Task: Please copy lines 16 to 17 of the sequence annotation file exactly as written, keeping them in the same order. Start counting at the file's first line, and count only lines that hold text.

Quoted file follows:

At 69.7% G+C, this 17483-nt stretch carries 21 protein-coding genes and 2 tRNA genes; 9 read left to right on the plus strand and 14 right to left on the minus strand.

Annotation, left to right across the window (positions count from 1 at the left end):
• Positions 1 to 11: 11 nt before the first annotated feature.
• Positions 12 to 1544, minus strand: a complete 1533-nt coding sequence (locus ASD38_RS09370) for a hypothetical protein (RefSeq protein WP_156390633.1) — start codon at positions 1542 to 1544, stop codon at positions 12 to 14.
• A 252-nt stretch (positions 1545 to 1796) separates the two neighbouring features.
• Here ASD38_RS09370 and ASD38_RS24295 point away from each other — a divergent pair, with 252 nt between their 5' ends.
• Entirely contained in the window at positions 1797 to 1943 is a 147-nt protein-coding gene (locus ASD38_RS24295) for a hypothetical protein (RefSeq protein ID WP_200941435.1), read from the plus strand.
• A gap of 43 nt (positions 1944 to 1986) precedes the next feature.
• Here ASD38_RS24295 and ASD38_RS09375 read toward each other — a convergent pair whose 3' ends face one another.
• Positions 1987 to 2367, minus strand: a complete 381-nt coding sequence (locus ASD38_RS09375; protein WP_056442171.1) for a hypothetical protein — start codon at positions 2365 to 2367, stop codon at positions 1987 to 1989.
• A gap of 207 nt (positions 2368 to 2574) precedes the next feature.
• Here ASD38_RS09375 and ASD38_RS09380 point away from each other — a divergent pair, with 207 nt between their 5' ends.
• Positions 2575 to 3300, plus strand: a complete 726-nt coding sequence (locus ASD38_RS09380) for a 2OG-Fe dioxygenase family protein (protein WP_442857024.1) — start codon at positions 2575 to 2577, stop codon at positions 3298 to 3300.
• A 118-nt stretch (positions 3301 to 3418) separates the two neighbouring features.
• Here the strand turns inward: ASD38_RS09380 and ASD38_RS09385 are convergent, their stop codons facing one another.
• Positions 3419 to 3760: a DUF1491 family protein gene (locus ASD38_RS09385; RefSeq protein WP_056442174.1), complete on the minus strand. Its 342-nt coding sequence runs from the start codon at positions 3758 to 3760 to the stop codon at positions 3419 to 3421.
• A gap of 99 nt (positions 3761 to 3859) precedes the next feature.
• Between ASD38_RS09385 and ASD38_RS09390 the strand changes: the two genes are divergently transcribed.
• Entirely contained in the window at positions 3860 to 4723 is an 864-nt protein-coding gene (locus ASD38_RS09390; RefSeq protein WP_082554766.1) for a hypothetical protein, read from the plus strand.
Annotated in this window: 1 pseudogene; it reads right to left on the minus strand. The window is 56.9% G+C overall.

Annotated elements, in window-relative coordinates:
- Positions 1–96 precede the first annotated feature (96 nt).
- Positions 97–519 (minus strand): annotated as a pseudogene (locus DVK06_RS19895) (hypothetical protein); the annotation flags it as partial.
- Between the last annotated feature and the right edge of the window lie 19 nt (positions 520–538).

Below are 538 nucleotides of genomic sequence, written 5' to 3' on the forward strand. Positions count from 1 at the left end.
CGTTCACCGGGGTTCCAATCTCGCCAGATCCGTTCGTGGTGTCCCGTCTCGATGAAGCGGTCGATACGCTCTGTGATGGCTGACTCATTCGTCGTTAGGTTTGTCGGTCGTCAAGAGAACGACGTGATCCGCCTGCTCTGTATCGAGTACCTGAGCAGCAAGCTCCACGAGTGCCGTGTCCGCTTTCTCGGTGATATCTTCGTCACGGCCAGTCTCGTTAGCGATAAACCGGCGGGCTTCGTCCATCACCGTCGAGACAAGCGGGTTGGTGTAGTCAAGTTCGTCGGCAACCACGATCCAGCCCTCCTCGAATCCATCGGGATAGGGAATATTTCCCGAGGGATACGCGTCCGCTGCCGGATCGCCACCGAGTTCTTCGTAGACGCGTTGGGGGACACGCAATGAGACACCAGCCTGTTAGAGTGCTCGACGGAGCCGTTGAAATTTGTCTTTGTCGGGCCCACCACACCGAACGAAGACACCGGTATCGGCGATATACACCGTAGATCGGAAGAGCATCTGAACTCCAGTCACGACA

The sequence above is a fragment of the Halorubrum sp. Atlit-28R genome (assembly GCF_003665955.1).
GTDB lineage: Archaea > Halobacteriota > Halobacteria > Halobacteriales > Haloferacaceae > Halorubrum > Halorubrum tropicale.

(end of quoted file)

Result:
• Positions 3419 to 3760: a DUF1491 family protein gene (locus ASD38_RS09385; RefSeq protein WP_056442174.1), complete on the minus strand. Its 342-nt coding sequence runs from the start codon at positions 3758 to 3760 to the stop codon at positions 3419 to 3421.
• A gap of 99 nt (positions 3761 to 3859) precedes the next feature.